To my mind, all that article says is that neither country will destroy their samples for fear of the other using it against them... a biological cold war. All talk of Iraq and Iran using them are just thinly veiled excuses imo. Even if they were to be "co-erced into destroying all their samples", it wouldn't surprise me in the least is a couple were kept behind as secret safeguards.
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Old 10.03.2011, 10:46
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Re: Scientists dispute wisdom of preserving last smallpox specimens

Or destroying them and then creating them again via the research they already have on them.


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To my mind, all that article says is that neither country will destroy their samples for fear of the other using it against them... a biological cold war. All talk of Iraq and Iran using them are just thinly veiled excuses imo. Even if they were to be "co-erced into destroying all their samples", it wouldn't surprise me in the least is a couple were kept behind as secret safeguards.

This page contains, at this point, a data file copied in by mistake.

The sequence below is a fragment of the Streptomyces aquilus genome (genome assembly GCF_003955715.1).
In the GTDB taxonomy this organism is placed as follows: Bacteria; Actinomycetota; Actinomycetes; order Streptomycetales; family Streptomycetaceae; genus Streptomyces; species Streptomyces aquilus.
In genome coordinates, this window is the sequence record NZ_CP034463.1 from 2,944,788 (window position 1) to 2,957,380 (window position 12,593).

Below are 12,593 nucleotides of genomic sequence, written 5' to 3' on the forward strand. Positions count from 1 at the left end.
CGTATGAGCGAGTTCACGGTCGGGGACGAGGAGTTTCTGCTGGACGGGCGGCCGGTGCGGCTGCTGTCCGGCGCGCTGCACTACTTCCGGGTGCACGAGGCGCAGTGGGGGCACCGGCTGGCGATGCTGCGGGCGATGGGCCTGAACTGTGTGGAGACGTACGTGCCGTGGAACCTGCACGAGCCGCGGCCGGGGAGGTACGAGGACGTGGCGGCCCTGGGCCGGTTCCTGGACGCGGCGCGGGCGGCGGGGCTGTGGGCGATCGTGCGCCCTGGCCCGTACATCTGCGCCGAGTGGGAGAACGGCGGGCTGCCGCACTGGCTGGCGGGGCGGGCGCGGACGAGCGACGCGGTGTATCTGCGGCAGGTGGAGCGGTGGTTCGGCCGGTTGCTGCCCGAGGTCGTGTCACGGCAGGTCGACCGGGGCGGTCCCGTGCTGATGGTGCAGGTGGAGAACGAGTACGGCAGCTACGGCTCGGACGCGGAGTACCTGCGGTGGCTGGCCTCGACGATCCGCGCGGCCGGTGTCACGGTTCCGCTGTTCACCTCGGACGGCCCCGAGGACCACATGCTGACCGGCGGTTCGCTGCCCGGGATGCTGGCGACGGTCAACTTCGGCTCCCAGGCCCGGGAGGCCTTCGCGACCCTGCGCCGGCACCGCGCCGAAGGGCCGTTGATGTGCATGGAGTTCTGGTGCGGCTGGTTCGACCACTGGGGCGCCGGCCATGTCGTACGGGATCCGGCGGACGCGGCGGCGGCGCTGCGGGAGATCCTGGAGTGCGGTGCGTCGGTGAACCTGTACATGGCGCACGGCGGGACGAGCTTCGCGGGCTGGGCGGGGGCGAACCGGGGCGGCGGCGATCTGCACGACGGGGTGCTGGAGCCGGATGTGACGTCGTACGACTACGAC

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Old 10.03.2011, 10:59
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Re: Scientists dispute wisdom of preserving last smallpox specimens

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Plan B for dealing with over-population?
Nukes are better, they will also solve the "global warning"...
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Old 10.03.2011, 12:13
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Re: Scientists dispute wisdom of preserving last smallpox specimens

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Plan B for dealing with over-population?
Plan A being HIV & AIDS?
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Old 10.03.2011, 12:20
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Re: Scientists dispute wisdom of preserving last smallpox specimens

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Nukes are better, they will also solve the "global warning"...
But think about all the cleanup and rebuilding involved. This way, the survivors can benefit from all the luxury goods left behind.


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Plan A being HIV & AIDS?
That was in jest. Plan A is to figure out how to get along.